People’s History Project Feature Blog

As part of our 2014 People’s History Calender, we will be featuring short articles by student Ariel Aguilar on local struggles and histories. This week, we kick off with the recent history of students and the struggle to maintain regulated tuition and public universities.

In an interview with the Globe and Mail in December of 2009, newly appointed Queen’s Principal Daniel Woolf was quoted at length concerning Queen’s dire financial situation. The article identified various financial constraints Queen’s was facing, including rising pension costs, falling endowment income and large capital expenditures on projects such as the Queen’s Centre, which was approved before Woolf’s tenure. Facing large budget shortfalls, Woolf proposed an extensive cost-cutting plan which called on faculty for wage concessions, asked departments to find savings and new ways of making money, and explored the sale of various University properties. Unlike previous bouts of financial pressures, Woolf argued that this point in time was an exception. This was not a time to continue, as Queen’s had for a long time, to do ‘more with less’, but rather we must face the new reality of “(doing) less with less.”

Although many of the financial pressures that the article identified were very real and still exist today, the significant factor of falling government support to universities was largely ignored. In fact, it can be argued that increasingly less government funding has been the most constant financial pressure on universities, dating all the way back to 1993. In this year, provincial government grants accounted for 75% of Queen’s operating budget, however Bob Rae’s Social Contract austerity measures were poised to eliminate 8.5% of provincial government transfers to all universities. Unfortunately this was just the tip of the iceberg. In its first budget alone, the Harris Progressive Conservative government cut operating grants to Ontario universities by over 15% or $280 million dollars. The level of funding continued to decrease for the entirety of the Harris and later Eves government, on a per student basis the level of government funding was $14 844 (2008 dollars) in 1993 and by the end of the PC’s time in office fell to $12 784, when adjusted for inflation in the higher education sector. In other words, if you want to get a good idea of how much the Rae, Harris and Eves governments cut in higher education funding, take the number of students who attended Ontario universities between 1993 and 2003 and multiply that number by 2, 060 and you’d get a rough estimate in 2008 dollars. Luckily I’ve already done that, and it equals approximately $5.5 billion dollars in lost funding!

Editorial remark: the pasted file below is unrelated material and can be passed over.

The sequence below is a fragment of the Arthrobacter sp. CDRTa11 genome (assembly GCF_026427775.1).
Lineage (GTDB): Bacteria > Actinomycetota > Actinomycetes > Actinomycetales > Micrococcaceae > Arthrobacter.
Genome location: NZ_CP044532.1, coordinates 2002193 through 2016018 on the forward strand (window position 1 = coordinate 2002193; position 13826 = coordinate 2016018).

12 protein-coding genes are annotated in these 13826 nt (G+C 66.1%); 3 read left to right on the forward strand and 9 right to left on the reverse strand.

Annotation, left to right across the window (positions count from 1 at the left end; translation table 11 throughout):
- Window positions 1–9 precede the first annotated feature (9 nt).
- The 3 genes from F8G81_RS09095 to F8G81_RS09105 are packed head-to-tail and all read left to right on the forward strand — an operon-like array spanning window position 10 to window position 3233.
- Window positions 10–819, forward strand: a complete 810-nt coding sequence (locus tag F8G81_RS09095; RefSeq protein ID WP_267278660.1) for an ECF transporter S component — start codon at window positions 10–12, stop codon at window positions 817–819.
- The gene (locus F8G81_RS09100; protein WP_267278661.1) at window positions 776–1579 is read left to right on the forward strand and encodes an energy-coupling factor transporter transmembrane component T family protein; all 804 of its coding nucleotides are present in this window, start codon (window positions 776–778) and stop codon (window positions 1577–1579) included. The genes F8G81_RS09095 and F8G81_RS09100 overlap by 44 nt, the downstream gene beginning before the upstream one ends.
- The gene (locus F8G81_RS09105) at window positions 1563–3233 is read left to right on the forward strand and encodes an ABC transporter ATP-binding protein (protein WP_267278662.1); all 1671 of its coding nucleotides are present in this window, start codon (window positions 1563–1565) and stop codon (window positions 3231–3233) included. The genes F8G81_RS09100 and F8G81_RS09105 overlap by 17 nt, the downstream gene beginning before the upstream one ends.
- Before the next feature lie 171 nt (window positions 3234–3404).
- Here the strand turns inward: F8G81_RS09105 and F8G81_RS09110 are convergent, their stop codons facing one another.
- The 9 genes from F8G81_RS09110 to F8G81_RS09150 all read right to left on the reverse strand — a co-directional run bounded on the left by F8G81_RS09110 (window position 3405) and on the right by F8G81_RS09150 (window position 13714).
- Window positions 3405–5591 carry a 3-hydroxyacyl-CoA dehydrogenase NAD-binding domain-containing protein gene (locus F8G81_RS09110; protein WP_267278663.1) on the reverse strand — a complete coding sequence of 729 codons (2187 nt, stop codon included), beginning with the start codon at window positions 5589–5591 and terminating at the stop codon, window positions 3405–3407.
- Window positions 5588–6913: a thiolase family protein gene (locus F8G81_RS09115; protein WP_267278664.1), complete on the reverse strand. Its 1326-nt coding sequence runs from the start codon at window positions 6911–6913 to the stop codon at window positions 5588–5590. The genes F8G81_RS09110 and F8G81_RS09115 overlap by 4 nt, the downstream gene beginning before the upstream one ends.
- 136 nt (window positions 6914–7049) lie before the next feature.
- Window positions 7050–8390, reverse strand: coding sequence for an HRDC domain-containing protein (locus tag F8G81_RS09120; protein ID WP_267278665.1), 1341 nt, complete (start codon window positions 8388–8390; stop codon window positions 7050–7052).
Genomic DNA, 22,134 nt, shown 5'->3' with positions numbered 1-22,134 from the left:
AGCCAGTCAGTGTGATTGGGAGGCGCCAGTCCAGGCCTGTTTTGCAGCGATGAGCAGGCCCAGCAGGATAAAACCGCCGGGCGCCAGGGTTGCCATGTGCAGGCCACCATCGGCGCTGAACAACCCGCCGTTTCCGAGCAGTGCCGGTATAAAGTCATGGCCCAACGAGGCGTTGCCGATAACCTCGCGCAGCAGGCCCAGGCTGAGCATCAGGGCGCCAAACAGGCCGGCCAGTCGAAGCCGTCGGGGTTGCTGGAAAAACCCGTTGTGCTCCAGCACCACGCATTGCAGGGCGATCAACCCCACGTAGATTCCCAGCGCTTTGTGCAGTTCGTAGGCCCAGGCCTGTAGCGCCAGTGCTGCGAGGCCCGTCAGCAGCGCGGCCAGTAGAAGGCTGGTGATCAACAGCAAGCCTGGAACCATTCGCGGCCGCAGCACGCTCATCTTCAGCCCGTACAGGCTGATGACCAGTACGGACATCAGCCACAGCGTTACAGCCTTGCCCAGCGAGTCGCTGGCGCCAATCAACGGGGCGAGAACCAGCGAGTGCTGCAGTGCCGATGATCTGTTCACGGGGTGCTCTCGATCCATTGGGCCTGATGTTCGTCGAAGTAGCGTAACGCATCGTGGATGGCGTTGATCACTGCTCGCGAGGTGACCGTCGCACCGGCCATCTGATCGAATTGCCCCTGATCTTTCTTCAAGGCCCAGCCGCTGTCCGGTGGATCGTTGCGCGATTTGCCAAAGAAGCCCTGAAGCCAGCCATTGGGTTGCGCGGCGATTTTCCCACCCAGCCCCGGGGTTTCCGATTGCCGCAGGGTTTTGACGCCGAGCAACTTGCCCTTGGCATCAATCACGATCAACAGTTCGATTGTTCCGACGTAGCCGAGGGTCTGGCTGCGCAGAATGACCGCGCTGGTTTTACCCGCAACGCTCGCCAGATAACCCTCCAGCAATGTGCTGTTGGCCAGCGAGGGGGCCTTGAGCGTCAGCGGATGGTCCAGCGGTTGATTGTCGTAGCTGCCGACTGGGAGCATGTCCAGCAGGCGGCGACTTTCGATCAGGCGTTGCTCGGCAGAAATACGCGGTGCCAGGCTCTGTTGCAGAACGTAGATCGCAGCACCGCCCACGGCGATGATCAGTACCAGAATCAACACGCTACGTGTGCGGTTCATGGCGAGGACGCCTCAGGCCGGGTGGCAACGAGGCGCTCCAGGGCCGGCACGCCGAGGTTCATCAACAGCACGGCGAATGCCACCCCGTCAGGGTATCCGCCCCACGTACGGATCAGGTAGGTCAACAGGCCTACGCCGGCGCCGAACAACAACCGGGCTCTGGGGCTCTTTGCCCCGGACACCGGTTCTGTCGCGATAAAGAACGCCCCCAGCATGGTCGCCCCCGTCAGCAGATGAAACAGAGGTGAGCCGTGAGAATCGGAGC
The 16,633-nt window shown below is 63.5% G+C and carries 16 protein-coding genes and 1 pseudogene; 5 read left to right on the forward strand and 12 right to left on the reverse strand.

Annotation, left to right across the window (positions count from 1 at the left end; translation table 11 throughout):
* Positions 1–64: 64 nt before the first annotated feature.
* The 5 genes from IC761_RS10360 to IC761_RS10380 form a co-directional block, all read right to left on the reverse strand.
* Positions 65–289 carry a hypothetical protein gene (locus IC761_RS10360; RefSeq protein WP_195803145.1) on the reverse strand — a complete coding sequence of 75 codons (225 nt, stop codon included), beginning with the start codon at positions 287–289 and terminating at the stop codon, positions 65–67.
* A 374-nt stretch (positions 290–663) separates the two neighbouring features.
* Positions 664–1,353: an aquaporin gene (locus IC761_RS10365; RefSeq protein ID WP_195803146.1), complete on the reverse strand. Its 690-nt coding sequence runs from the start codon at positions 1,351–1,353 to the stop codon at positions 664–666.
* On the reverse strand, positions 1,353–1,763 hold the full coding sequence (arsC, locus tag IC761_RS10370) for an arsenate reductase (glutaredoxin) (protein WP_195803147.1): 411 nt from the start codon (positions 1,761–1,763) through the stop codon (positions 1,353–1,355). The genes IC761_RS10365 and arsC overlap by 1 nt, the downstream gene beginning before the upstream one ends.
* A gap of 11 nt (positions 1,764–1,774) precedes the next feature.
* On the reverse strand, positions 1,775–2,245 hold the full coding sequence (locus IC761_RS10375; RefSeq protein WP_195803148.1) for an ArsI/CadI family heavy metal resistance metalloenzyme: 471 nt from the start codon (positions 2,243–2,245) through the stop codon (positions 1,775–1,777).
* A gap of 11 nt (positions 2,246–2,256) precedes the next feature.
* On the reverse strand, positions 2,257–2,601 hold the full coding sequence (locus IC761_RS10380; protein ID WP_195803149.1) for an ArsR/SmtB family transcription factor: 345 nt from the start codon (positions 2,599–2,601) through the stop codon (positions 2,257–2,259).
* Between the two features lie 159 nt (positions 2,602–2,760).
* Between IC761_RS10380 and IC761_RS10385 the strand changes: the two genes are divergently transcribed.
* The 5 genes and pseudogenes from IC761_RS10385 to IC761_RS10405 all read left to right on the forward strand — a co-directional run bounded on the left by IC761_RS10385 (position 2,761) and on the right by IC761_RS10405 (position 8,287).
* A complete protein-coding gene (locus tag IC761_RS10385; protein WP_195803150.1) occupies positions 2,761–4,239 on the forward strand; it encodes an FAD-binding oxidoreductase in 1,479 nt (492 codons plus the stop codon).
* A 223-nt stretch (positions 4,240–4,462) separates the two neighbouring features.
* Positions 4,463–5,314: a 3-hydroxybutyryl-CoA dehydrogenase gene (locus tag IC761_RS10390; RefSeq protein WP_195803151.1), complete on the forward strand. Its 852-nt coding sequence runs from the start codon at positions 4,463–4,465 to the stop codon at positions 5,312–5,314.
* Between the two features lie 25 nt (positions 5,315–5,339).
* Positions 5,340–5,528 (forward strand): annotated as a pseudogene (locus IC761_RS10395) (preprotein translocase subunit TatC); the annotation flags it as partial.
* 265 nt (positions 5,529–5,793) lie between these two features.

So who covered the billions of dollars in lost funding to universities? You guessed it, students. Tuition increases became a significant source of university revenue, the Harris government in its first budget allowed a maximum tuition increase of 20%. Tuition fees for graduate and professional programs such as commerce, engineering, medicine and law became de-regulated, meaning institutions were now free to set their own fees. By the end of 2003, Medicine tuition at Queen’s had increased by over 300%, Law fees had gone up by 240% and Applied Sciences by 180%. Between the period of 1990-2003, overall tuition levels in Ontario had risen by 180%.

However even these large increases in tuition could not compensate entirely for the tremendous loss in government funding. Private sources of revenue from corporations were sought by universities like Queen’s to cover research costs. Additionally university administrators looked to restructuring to cut out ‘waste and inefficiency,’ meaning cutting faculty numbers and wages. At Queen’s for example the number of faculty had decreased by 4.5% between 1993 and 2002, with the student faculty ratio rate jumping from 19.0 to 22.3 in that same period. Things came to a head in September 2000, when then Queen’s Principal Leggett, announced that he along with other university presidents, would formally request the Progressive Conservative government to de-regulate all tuition at Queen’s.